In my work on Java and C, I have insisted on building complete systems and analyzing real user applications. These environments have many "rough edges" that pose problems for program analysis. For example, Java's dynamic loading and reflection capabilities are heavily used and must be accounted for. These details are invariably painful, but they are important because they can challenge the design of the analysis system, and even the assumptions underlying static analysis itself.
Modern software systems are collections of components whose configuration is delayed until run time. It is impossible to perform whole-program static analysis of these systems ahead of time, since one does not even know what constitutes the program. Other complications such as the use of multiple languages, distributed systems, and reflective (metaprogramming) facilities also inhibit static analysis.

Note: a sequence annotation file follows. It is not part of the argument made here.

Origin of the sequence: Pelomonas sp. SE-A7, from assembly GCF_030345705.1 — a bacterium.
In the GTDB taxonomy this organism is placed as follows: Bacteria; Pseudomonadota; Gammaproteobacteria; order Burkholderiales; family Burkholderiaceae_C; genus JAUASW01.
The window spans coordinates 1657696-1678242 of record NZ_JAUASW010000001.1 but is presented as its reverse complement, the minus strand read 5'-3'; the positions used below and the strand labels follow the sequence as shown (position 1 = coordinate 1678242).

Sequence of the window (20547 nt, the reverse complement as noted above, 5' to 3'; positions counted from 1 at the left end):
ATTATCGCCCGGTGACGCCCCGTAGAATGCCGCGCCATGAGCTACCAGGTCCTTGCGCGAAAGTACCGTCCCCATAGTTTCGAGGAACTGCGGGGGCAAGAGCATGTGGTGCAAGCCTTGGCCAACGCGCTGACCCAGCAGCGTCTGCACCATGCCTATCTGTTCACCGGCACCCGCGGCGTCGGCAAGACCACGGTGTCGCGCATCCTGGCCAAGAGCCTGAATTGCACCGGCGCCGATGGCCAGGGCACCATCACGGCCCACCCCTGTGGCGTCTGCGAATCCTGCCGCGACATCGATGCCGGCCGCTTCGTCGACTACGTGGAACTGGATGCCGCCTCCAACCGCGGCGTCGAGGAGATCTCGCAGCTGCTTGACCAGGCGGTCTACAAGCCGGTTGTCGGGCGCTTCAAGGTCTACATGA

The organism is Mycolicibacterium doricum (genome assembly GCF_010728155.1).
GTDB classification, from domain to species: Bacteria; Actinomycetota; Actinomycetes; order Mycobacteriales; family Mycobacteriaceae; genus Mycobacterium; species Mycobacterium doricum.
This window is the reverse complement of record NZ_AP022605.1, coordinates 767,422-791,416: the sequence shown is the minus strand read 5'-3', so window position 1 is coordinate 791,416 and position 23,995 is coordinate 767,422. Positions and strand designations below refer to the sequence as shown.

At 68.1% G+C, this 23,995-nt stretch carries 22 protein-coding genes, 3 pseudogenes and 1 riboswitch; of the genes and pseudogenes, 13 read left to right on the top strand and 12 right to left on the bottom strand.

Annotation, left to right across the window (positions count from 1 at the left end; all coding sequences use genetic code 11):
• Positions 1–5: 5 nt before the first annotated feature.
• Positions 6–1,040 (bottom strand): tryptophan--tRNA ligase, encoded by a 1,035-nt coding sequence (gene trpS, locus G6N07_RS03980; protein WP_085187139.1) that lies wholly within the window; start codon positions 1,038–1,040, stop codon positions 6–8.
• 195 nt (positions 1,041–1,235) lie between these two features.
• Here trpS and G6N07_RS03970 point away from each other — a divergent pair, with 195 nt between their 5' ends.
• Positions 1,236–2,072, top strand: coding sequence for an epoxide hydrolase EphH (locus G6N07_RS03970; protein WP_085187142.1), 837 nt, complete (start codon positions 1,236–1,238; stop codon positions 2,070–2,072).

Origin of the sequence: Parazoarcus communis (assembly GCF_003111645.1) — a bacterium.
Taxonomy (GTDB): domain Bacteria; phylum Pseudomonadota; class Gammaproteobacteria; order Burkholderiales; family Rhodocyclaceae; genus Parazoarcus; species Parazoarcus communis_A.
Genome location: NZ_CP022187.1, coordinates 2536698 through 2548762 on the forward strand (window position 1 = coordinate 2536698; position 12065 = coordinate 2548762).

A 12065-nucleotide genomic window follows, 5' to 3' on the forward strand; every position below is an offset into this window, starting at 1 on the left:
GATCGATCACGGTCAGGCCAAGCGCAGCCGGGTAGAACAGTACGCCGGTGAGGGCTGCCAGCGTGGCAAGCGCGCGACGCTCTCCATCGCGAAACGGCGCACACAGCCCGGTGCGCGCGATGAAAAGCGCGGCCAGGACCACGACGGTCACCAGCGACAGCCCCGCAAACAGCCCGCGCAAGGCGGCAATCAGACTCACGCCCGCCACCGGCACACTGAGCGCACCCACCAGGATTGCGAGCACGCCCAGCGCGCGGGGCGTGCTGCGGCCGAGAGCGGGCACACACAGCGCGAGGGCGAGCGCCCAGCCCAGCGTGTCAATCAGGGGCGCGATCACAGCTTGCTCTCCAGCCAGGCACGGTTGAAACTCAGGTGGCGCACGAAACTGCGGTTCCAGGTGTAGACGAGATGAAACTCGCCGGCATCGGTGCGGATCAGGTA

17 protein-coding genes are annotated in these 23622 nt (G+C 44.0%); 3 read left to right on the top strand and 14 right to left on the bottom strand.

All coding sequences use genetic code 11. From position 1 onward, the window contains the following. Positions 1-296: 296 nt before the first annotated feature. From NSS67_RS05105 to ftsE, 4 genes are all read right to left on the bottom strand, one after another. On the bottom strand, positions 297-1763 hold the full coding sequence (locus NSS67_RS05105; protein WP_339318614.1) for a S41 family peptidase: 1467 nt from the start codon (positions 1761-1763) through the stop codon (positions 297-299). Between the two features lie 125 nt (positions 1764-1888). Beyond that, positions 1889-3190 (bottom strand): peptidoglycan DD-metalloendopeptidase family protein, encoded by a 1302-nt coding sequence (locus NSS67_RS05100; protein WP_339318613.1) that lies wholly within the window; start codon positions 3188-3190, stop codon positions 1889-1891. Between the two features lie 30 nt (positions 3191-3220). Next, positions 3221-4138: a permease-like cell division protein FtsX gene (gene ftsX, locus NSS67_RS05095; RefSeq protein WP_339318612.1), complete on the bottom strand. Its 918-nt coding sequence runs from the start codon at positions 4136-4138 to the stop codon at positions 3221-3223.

In light of this, we must carefully identify those applications which truly require static behavior guarantees and separate them from applications which can make do with incomplete or unsound information. Most programming tasks actually fall into the latter category. For example, when debugging a program, we are usually interested in its behavior only over a few specific sets of inputs. When seeking to understand a program's structure, we may be satisfied with information gathered by running it over a comprehensive test suite.